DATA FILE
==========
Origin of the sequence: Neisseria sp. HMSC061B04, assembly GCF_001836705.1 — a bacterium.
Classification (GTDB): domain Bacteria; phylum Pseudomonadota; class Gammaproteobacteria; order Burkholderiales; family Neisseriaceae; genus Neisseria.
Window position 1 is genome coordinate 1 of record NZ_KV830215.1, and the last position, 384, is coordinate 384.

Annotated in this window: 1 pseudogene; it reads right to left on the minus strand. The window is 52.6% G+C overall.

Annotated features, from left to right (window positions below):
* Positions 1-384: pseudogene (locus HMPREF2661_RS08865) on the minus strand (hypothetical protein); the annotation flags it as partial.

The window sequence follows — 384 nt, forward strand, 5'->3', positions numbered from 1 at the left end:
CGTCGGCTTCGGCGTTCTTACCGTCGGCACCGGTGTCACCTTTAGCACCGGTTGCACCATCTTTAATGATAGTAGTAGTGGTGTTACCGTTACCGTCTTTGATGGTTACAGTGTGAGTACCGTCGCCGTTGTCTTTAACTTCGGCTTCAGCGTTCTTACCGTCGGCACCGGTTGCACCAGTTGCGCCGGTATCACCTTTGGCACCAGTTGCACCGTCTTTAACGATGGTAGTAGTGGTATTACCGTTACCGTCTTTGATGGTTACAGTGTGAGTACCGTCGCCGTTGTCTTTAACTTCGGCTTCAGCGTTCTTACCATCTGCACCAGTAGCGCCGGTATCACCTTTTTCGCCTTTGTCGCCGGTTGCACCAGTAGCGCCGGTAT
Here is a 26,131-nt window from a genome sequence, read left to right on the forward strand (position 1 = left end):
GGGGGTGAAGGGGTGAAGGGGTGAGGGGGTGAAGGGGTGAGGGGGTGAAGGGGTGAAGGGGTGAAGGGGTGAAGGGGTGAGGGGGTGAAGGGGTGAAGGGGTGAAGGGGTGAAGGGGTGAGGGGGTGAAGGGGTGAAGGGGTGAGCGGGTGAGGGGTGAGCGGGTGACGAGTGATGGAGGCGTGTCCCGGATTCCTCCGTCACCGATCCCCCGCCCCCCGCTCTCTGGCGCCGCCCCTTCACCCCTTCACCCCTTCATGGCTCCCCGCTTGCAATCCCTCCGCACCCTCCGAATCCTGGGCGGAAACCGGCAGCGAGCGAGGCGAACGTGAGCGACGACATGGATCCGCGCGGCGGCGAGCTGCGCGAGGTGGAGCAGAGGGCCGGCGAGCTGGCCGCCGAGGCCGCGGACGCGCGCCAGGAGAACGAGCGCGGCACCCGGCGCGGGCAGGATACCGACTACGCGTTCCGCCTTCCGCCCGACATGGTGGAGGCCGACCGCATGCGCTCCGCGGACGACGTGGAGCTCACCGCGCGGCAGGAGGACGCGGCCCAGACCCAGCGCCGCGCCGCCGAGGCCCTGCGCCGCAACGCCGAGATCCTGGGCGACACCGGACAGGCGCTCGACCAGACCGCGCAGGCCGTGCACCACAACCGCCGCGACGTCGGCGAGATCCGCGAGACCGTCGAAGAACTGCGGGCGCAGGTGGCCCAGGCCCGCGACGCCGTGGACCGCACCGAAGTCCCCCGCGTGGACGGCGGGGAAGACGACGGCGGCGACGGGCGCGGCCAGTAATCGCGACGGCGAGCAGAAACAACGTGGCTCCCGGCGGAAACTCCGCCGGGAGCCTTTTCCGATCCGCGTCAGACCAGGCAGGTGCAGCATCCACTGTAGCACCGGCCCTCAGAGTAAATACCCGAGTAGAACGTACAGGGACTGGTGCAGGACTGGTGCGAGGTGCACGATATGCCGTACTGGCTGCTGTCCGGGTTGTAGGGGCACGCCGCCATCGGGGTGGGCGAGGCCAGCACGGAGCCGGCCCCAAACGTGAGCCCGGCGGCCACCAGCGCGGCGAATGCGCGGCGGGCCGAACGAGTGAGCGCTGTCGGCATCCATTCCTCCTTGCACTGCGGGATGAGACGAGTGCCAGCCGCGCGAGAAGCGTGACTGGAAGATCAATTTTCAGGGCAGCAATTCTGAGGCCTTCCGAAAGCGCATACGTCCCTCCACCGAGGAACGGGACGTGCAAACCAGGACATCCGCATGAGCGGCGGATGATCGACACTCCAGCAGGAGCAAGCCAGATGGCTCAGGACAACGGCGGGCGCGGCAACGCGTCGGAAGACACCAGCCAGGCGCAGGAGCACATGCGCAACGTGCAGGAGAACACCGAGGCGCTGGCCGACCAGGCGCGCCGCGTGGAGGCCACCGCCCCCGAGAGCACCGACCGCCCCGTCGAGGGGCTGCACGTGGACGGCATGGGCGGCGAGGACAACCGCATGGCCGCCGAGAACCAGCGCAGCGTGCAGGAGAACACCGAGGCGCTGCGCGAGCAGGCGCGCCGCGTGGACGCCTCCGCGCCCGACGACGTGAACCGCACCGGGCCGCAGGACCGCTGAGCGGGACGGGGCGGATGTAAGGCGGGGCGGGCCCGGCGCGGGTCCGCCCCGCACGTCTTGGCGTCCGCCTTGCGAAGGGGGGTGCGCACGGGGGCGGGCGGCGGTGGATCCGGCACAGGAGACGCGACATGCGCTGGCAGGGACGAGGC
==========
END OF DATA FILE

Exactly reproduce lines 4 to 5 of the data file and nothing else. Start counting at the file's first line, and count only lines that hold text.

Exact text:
Annotated in this window: 1 pseudogene; it reads right to left on the minus strand. The window is 52.6% G+C overall.

Annotated features, from left to right (window positions below):